Environmental Impact On Behavior

Each year, Partners In Learning offers a Disabilities Simulation Forum.  We invite members of the community to experience what day-to-day life might be like if walking, manipulating objects, processing information or coping with sensory overload imposed challenges for an individual.  It is one thing to understand what it might be like to have a disability intellectually, but a whole different understanding is acquired when a person actually experiences the challenges of the disabilities, even if it’s just for a few minutes.  The sensory stimulus overload simulation is my creation.  I bombard participates with noise, smell, bright lights and invite them to sit on irritating-textured chairs while they attempt to construct a puzzle.

While some people are hypersensitive to environmental stimulus, ALL OF US respond to environmental stimulus, whether we’re aware of it or not.  For example, have you ever gone into Walmart without seeing at least one child having a behavioral meltdown?  Think about it; the florescent lighting, the crowds, the noise and the volume of visual stimulus provides sensory overload for most of us!  As classroom teachers and early interventionists, we are very aware of how environment impacts behavior.   Bright primary colors might be conducive in some environments, but if you want your child to take a nap or fall to sleep at night, I suggest walls painted in soft blues or greens.  Over time, children generally mirror the noise level in their environment.  I know one teacher who talks so softly that children lean in to hear what she’s saying.  Her classroom is filled with natural lite, and she responds to a child’s upset with calmness and care.  She has created a very peaceful learning environment.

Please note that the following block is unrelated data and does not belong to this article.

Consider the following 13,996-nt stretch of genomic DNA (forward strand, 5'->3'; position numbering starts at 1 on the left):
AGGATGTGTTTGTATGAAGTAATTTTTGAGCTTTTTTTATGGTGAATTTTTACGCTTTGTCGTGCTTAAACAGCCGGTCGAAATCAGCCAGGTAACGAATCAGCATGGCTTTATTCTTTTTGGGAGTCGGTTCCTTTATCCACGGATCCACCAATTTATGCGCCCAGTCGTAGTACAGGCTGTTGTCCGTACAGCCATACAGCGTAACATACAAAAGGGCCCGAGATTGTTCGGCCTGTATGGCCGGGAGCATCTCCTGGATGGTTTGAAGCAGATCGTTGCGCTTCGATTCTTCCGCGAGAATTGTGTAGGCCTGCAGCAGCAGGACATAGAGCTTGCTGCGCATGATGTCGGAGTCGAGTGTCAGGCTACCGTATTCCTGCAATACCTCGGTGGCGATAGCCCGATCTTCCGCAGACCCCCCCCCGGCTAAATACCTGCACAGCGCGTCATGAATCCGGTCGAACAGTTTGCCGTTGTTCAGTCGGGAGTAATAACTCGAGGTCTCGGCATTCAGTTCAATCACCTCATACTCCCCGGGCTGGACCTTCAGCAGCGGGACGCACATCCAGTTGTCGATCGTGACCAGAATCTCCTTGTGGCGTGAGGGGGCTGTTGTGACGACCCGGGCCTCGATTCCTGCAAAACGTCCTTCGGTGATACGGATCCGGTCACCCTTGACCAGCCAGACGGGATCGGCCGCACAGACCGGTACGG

When your child is exhibiting challenging behavior, be sure to look at environmental factors that me be impacting the behavior.

Katherine Generaux,Community Inclusion Specialist, Partners In Learning

Katherine Generaux serves as the center’s Community Inclusion Specialist. In that position she has been effective in modeling appropriate interactions with young children with special needs. Her ongoing presence in the classrooms modeling best practices for infants and toddler is resulting in additional experience while making a positive difference in early childhood programming. She is very aware of what is developmentally appropriate and engaging with the children. Her birth through kindergarten degree and experience are evident in her service to children and families.